1.6 Crisis Response with Street-Involved Youth

Youth who are under-housed or street involved can experience crises that include injury by violence, aggressive behaviours, and thoughts of suicide. These crises can be challenging and frightening not only for the youth experiencing them, but also for service providers who work with these young people. Using a strength-based approach during a crisis helps youth develop personal agency. Personal agency refers to the sense of having control over one’s own outcomes (Jeannerod, 2003). Even in the face of shaming messages telling them they cannot change, most street-involved youth are extremely resilient and resourceful. We support them in developing personal agency when we help them make their own changes rather than make changes for them. For example, guiding youth along the decision path toward finding safe shelter, supporting them in taking the key steps themselves, accompanying them as they make the arrangements, and celebrating their success go a long way in helping youth build the skills and confidence necessary to address future risks and crises. Furthermore, promoting personal agency strengthens selfesteem, which is a buffer against a range of negative outcomes in youth who are homeless (Kidd & Shahar, 2008).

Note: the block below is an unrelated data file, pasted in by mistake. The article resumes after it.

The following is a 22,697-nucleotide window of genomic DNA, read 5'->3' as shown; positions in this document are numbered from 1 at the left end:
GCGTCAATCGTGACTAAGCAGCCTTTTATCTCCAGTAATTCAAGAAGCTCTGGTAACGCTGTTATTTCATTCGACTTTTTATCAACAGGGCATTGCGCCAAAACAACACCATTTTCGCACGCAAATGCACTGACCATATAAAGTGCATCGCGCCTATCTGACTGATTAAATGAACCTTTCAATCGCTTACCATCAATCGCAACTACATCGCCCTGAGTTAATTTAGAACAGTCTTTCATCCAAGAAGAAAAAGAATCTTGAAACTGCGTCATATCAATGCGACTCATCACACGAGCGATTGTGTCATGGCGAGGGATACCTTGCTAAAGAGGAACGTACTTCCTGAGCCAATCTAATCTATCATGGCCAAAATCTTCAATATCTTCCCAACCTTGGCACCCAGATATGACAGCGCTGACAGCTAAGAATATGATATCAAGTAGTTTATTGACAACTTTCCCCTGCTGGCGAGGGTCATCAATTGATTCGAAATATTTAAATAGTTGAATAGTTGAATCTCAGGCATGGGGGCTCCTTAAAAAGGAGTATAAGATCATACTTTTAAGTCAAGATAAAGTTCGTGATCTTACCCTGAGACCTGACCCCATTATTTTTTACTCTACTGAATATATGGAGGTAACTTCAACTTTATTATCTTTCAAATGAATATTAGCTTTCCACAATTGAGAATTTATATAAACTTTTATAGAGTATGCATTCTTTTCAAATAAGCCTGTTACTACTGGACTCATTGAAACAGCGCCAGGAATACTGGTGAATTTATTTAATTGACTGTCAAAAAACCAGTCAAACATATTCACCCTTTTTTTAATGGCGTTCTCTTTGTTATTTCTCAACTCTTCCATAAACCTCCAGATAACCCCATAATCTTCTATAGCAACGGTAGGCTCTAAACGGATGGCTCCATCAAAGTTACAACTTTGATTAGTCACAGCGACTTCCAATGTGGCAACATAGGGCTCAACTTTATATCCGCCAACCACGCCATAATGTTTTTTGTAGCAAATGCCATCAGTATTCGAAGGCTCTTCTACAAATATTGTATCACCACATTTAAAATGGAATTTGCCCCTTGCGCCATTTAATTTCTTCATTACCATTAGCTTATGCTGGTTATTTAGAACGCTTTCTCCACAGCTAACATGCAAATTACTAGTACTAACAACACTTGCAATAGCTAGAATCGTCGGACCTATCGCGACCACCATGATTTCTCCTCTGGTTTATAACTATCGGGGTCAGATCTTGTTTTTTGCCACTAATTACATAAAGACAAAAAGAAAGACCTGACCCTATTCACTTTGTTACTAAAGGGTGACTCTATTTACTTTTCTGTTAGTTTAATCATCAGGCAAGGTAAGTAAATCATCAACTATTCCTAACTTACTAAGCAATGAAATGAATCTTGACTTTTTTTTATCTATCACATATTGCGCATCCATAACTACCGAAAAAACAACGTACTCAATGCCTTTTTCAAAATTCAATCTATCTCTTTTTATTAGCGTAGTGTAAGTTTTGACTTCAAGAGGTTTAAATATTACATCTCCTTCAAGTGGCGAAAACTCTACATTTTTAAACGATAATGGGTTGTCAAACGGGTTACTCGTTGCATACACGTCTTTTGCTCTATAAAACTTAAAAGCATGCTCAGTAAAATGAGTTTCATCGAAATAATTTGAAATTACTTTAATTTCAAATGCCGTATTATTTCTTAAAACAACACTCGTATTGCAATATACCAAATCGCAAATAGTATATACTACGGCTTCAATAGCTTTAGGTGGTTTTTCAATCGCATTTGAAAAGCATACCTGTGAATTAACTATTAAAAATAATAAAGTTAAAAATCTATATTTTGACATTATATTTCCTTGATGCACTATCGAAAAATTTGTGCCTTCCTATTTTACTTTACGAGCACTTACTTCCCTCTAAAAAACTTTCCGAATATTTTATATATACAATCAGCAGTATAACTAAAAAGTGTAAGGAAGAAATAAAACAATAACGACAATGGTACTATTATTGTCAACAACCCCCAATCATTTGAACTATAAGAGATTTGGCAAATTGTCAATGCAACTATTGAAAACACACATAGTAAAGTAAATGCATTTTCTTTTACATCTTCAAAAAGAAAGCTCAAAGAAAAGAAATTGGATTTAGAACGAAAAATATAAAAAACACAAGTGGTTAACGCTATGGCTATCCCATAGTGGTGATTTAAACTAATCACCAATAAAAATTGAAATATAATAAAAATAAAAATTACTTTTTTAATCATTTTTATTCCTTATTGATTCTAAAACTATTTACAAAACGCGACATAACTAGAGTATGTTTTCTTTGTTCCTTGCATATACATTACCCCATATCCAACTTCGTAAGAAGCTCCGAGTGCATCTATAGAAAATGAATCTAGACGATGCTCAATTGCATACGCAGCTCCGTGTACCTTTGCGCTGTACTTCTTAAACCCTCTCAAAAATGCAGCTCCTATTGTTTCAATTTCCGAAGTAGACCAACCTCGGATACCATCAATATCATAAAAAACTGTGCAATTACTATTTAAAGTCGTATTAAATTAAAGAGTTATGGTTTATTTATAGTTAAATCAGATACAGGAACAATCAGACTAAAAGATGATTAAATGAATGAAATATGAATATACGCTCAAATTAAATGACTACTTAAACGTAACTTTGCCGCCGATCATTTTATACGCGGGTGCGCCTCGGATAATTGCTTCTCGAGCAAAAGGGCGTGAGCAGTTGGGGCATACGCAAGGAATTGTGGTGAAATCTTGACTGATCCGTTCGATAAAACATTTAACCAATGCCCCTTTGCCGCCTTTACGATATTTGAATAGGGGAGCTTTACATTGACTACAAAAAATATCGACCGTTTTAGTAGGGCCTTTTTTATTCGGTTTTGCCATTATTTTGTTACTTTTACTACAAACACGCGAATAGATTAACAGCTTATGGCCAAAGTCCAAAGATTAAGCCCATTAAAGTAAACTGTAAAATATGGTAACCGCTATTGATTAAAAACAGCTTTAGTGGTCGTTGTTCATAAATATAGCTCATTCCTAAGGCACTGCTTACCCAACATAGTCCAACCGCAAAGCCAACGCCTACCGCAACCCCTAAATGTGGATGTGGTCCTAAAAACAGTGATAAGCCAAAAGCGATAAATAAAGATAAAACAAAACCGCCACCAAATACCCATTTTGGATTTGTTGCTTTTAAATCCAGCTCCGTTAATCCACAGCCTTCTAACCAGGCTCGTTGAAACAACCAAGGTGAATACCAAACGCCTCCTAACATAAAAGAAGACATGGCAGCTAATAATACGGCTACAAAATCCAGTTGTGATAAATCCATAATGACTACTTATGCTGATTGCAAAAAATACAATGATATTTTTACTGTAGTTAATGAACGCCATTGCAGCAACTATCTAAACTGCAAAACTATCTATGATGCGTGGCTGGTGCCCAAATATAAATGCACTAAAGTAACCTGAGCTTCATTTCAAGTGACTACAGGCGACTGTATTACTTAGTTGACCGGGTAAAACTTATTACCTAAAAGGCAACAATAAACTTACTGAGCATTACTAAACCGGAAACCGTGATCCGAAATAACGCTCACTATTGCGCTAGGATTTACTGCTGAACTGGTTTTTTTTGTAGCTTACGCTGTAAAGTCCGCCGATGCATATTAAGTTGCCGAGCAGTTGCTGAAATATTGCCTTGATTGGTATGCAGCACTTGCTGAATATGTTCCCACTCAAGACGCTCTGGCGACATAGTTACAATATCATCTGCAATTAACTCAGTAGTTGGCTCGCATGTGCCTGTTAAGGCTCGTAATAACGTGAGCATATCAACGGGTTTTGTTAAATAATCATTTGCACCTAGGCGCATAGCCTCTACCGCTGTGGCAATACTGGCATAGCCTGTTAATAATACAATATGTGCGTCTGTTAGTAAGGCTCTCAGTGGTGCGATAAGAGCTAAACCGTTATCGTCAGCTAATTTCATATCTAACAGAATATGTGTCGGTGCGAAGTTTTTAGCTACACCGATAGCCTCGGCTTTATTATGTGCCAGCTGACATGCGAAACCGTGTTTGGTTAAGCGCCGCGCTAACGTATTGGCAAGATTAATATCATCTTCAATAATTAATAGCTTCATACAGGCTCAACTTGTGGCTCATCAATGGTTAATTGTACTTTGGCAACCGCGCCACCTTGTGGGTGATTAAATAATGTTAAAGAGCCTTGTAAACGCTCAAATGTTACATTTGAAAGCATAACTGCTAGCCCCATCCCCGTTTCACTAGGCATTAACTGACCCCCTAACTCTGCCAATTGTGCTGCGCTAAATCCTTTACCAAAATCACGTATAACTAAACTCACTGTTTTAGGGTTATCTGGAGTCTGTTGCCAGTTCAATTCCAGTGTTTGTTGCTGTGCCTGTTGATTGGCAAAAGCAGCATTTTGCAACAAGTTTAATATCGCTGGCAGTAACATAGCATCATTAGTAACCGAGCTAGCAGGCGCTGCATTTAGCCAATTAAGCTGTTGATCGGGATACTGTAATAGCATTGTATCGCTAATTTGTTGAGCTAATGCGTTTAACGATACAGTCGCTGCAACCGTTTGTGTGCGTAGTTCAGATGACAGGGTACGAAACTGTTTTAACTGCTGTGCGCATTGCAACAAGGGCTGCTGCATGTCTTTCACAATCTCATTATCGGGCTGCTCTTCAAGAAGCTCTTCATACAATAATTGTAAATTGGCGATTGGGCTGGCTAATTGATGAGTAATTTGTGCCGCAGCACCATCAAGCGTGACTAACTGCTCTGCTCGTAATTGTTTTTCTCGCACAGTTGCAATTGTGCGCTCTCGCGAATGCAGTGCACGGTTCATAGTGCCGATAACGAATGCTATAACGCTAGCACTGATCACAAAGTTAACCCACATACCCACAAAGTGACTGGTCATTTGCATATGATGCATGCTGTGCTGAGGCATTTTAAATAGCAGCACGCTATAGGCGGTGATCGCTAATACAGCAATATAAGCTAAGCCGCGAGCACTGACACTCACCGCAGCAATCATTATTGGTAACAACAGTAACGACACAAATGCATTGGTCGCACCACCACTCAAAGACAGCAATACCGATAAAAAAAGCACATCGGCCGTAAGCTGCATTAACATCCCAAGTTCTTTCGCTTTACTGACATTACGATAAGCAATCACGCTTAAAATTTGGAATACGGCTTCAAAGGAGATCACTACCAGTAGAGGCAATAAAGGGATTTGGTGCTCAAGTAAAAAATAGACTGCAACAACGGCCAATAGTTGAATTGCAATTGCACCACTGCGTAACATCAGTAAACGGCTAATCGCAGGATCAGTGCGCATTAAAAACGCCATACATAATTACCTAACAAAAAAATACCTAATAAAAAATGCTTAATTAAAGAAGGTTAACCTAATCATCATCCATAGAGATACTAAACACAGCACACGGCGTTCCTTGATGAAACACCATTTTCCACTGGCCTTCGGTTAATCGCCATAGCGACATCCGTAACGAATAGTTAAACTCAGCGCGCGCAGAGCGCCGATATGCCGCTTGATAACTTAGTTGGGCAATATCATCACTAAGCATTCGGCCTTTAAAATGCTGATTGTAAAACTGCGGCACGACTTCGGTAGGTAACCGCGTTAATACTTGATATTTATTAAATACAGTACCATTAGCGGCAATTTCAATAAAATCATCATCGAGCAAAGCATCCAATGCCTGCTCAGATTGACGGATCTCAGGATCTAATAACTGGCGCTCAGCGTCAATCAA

This chapter describes basic strategies service providers can use to keep themselves, their clients, and other clients as safe as possible during a crisis. It also discusses how at the same time service providers can affirm clients in their strength and resilience in surviving, and assure them that they will be supported, not abandoned.

Sean Kidd, Natasha Slesnick, Tyler Frederick, Jeff Karabanow, Stephen Gaetz
Publication Date: 
Canadian Observatory on Homelessness Press